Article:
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ERIC Number: EJ1166650
Record Type: Journal
Publication Date: 2018-Jan
Pages: 11
Abstractor: As Provided
ISSN: EISSN-1756-1108
Using Self-Efficacy Beliefs to Understand How Students in a General Chemistry Course Approach the Exam Process
Willson-Conrad, Angela; Kowalske, Megan Grunert
Chemistry Education Research and Practice, v19 n1 p265-275 Jan 2018
Retention of students who major in STEM continues to be a major concern for universities. Many students cite poor teaching and disappointing grades as reasons for dropping out of STEM courses. Current college chemistry courses often assess what a student has learned through summative exams. To understand students' experiences of the exam process, including how students prepare for an exam, take an exam, and respond to feedback from an exam, data was collected through interviews with students in an introductory college chemistry course. The interview data was analyzed using emergent coding to describe students' experiences of the exam process using phenomenography. Data indicated that students' experiences with the exam process could be categorized based on their reported exam performance. Overall, differences could be seen between these students' self-efficacy beliefs and metacognitive skills based on the grade each student reported receiving on the exam. The students who performed highest on the exam had self-efficacy beliefs primarily from their mastery experience, and middle performing students' self-efficacy beliefs came from vicarious experience. The lowest performing student had low self-efficacy beliefs. Students who received the highest grades on the exam viewed learning as making meaningful connections between topics, and students who received lower grades viewed learning as memorization. By further understanding students study habits, their views on the exam process, and the development of their self-efficacy beliefs, instructors may be better able to assist low and middle performing students in our general chemistry courses. The findings from this study suggest several ways instructors could facilitate more effective studying and promote higher self-efficacy beliefs, including promoting group work, talking with students about study skills, and encouraging attendance at office hours to review exam responses.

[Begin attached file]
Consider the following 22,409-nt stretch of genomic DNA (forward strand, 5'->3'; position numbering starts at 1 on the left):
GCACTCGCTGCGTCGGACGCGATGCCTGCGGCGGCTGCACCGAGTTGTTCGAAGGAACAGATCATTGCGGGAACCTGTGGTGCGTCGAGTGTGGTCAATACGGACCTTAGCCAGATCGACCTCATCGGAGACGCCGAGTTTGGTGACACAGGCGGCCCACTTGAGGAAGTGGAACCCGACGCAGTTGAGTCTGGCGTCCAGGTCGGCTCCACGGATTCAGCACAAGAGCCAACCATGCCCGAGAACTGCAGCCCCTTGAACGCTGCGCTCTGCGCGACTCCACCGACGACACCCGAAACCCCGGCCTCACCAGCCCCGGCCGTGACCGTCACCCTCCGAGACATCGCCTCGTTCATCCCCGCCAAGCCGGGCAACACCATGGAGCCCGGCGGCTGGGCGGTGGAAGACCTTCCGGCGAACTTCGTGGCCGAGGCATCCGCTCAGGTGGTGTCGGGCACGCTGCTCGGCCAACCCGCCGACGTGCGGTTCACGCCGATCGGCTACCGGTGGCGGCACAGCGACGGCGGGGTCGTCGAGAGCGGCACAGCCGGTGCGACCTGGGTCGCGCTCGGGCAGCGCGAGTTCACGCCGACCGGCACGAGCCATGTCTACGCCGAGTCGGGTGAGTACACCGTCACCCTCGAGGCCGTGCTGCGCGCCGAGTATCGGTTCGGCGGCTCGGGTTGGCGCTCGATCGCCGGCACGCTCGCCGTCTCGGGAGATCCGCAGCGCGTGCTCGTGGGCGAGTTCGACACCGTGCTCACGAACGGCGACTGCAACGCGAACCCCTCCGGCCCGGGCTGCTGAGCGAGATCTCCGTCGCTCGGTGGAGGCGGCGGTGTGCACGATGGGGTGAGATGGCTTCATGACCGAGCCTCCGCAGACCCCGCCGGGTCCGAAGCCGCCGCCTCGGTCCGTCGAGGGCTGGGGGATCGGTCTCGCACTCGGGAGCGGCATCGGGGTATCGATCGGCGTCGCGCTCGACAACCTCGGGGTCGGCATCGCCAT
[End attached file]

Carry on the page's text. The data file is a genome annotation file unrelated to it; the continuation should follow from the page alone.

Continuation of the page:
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Publication Type: Journal Articles; Reports - Research; Tests/Questionnaires
Education Level: Higher Education
Audience: N/A
Language: N/A
Sponsor: N/A
Authoring Institution: N/A
Grant or Contract Numbers: N/A